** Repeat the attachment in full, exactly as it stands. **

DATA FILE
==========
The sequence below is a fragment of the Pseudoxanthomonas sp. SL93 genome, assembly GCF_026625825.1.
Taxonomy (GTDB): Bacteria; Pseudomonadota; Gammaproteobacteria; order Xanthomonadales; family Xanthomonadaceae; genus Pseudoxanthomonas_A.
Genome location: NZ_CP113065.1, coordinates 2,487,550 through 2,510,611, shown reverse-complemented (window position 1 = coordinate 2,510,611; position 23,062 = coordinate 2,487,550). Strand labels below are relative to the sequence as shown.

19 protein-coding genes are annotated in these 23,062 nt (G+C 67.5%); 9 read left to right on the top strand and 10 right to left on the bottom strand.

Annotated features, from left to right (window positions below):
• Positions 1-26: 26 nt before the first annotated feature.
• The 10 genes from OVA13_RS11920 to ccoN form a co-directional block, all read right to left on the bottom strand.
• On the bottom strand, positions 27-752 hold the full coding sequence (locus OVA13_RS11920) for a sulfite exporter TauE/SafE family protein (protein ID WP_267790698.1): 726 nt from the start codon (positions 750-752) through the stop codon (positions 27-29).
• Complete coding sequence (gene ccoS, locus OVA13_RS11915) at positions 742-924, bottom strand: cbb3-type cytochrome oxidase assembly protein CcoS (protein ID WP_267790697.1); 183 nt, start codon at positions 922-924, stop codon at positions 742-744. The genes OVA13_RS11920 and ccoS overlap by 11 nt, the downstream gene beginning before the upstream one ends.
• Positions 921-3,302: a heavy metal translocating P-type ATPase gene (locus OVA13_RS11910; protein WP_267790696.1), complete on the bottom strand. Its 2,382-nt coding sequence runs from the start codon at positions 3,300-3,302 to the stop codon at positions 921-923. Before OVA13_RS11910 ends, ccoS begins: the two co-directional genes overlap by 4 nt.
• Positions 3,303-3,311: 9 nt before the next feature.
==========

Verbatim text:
The sequence below is a fragment of the Pseudoxanthomonas sp. SL93 genome, assembly GCF_026625825.1.
Taxonomy (GTDB): Bacteria; Pseudomonadota; Gammaproteobacteria; order Xanthomonadales; family Xanthomonadaceae; genus Pseudoxanthomonas_A.
Genome location: NZ_CP113065.1, coordinates 2,487,550 through 2,510,611, shown reverse-complemented (window position 1 = coordinate 2,510,611; position 23,062 = coordinate 2,487,550). Strand labels below are relative to the sequence as shown.

19 protein-coding genes are annotated in these 23,062 nt (G+C 67.5%); 9 read left to right on the top strand and 10 right to left on the bottom strand.

Annotated features, from left to right (window positions below):
• Positions 1-26: 26 nt before the first annotated feature.
• The 10 genes from OVA13_RS11920 to ccoN form a co-directional block, all read right to left on the bottom strand.
• On the bottom strand, positions 27-752 hold the full coding sequence (locus OVA13_RS11920) for a sulfite exporter TauE/SafE family protein (protein ID WP_267790698.1): 726 nt from the start codon (positions 750-752) through the stop codon (positions 27-29).
• Complete coding sequence (gene ccoS, locus OVA13_RS11915) at positions 742-924, bottom strand: cbb3-type cytochrome oxidase assembly protein CcoS (protein ID WP_267790697.1); 183 nt, start codon at positions 922-924, stop codon at positions 742-744. The genes OVA13_RS11920 and ccoS overlap by 11 nt, the downstream gene beginning before the upstream one ends.
• Positions 921-3,302: a heavy metal translocating P-type ATPase gene (locus OVA13_RS11910; protein WP_267790696.1), complete on the bottom strand. Its 2,382-nt coding sequence runs from the start codon at positions 3,300-3,302 to the stop codon at positions 921-923. Before OVA13_RS11910 ends, ccoS begins: the two co-directional genes overlap by 4 nt.
• Positions 3,303-3,311: 9 nt before the next feature.